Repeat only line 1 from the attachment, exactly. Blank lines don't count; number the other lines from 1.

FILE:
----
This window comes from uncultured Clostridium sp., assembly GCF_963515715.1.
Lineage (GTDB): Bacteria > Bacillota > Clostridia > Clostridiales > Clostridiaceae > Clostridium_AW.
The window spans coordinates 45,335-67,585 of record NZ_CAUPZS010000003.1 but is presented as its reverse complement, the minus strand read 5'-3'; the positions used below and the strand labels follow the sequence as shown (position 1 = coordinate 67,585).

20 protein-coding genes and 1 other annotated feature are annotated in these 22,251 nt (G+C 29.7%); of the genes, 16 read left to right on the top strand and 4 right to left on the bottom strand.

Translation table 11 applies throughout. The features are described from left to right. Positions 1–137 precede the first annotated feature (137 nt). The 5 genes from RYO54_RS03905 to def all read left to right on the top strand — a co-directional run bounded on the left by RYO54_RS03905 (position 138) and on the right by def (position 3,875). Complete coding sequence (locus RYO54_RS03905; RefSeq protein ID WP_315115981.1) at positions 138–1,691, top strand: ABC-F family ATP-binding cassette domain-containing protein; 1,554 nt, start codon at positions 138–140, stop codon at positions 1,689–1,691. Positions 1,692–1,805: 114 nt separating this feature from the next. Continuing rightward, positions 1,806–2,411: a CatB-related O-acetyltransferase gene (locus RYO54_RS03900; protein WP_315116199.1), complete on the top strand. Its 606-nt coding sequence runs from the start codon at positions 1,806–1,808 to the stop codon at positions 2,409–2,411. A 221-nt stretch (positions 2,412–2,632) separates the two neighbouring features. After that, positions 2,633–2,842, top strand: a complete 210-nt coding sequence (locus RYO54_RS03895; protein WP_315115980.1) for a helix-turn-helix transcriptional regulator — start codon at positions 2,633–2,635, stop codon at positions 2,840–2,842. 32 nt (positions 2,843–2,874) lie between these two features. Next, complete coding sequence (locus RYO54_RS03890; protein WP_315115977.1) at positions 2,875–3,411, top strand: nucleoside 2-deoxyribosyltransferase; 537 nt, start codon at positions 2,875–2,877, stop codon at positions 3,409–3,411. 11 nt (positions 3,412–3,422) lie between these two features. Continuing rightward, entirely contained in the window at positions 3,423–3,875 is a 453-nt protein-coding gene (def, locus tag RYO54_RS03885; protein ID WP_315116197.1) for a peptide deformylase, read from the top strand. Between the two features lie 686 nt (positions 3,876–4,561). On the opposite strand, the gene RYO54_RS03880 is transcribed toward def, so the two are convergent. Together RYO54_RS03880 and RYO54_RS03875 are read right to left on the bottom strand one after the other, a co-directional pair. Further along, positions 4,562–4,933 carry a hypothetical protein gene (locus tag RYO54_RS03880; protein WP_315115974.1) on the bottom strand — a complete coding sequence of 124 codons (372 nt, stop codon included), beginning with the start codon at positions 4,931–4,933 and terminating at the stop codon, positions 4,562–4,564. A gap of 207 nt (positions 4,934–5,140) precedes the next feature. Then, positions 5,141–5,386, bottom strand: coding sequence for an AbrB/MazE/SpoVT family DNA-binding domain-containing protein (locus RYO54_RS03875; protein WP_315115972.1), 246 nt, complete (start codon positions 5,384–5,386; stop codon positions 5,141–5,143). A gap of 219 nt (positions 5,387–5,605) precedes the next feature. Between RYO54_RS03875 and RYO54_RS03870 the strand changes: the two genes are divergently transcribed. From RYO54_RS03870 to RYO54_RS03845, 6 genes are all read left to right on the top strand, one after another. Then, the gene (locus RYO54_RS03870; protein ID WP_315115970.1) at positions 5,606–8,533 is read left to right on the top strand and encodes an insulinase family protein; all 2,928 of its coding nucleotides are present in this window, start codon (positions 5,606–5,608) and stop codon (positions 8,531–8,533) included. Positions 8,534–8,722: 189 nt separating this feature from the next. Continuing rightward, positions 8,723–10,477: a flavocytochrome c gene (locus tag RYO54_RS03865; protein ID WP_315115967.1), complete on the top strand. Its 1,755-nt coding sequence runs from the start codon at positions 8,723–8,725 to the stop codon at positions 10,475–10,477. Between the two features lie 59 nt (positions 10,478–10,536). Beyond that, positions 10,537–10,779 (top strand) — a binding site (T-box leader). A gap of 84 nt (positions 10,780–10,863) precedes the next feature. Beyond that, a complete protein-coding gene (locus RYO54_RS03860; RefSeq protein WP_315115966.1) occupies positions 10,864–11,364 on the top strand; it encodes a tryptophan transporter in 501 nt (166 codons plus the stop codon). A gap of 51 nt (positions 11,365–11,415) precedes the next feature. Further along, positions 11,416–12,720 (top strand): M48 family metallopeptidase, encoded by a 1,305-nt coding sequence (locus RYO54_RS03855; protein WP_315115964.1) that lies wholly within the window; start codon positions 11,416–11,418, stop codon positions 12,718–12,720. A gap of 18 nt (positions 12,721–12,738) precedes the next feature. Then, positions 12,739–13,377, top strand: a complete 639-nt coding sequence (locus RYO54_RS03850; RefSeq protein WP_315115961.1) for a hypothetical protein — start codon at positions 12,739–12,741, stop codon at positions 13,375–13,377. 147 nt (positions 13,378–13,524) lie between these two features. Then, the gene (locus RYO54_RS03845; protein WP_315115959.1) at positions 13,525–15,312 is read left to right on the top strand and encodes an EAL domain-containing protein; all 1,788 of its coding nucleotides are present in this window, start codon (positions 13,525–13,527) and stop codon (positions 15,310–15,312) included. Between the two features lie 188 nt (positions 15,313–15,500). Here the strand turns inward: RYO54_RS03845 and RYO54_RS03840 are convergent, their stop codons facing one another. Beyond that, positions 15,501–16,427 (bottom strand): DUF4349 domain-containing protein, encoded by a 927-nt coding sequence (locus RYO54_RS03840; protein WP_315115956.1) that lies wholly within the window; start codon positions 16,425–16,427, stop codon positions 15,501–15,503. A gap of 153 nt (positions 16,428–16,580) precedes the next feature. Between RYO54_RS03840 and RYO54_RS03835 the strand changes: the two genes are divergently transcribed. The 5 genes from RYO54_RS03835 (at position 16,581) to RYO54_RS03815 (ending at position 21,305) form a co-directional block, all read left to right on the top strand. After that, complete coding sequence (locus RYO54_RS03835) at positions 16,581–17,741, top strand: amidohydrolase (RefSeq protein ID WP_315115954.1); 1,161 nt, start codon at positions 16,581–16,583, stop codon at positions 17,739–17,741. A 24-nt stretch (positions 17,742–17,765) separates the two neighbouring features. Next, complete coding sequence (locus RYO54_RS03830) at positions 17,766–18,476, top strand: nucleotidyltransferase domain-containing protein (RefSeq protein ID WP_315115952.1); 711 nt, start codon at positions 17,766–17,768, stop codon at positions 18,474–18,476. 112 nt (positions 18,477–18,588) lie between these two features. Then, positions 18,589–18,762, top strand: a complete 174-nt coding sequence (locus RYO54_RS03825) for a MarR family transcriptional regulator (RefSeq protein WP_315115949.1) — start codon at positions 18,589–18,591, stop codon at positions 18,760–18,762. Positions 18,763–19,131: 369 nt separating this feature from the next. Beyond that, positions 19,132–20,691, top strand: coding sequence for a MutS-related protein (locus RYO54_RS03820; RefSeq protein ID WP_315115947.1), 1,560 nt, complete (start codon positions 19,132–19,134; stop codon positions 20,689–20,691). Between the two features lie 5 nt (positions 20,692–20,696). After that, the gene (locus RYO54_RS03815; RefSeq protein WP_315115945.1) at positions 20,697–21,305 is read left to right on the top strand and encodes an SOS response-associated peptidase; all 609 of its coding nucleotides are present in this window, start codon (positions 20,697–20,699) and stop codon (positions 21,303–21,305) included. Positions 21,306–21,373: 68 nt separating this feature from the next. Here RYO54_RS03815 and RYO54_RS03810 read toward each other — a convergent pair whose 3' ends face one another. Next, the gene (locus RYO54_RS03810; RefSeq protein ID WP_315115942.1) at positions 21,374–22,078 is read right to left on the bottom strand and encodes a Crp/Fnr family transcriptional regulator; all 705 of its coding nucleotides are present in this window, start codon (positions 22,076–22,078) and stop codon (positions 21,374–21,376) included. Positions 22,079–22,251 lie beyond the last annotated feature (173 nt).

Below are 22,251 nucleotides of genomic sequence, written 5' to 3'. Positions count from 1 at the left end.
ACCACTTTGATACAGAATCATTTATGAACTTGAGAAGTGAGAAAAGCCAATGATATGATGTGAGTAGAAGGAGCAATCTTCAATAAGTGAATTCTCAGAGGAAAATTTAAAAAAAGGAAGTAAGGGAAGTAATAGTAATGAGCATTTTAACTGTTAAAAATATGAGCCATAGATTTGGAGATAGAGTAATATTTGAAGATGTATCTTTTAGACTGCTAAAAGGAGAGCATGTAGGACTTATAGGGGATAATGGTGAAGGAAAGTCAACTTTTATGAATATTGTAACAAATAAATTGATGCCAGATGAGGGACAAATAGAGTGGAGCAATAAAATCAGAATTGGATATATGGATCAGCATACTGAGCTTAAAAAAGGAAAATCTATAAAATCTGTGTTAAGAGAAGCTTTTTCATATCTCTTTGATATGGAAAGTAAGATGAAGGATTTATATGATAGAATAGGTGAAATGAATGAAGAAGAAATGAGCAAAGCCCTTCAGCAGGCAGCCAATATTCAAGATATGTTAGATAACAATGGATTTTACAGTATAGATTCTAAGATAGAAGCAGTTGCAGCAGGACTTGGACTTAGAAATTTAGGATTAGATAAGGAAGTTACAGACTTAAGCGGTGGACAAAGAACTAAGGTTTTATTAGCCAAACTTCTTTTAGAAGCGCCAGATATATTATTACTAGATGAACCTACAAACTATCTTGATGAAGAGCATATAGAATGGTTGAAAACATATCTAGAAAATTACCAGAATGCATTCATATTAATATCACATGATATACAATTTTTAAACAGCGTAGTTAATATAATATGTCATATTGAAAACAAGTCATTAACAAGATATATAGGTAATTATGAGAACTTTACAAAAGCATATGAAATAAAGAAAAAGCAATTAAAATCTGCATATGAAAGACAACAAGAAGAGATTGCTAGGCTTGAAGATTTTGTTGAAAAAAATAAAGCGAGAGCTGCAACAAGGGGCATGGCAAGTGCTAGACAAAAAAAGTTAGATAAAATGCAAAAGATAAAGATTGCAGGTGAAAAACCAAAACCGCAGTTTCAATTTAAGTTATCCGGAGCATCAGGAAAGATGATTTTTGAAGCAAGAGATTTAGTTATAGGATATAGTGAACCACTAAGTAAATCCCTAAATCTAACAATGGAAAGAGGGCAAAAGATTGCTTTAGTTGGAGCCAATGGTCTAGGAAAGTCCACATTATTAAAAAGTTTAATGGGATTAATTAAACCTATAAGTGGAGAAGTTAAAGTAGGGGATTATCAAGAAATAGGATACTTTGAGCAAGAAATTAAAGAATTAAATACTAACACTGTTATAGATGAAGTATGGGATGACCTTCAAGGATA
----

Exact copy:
This window comes from uncultured Clostridium sp., assembly GCF_963515715.1.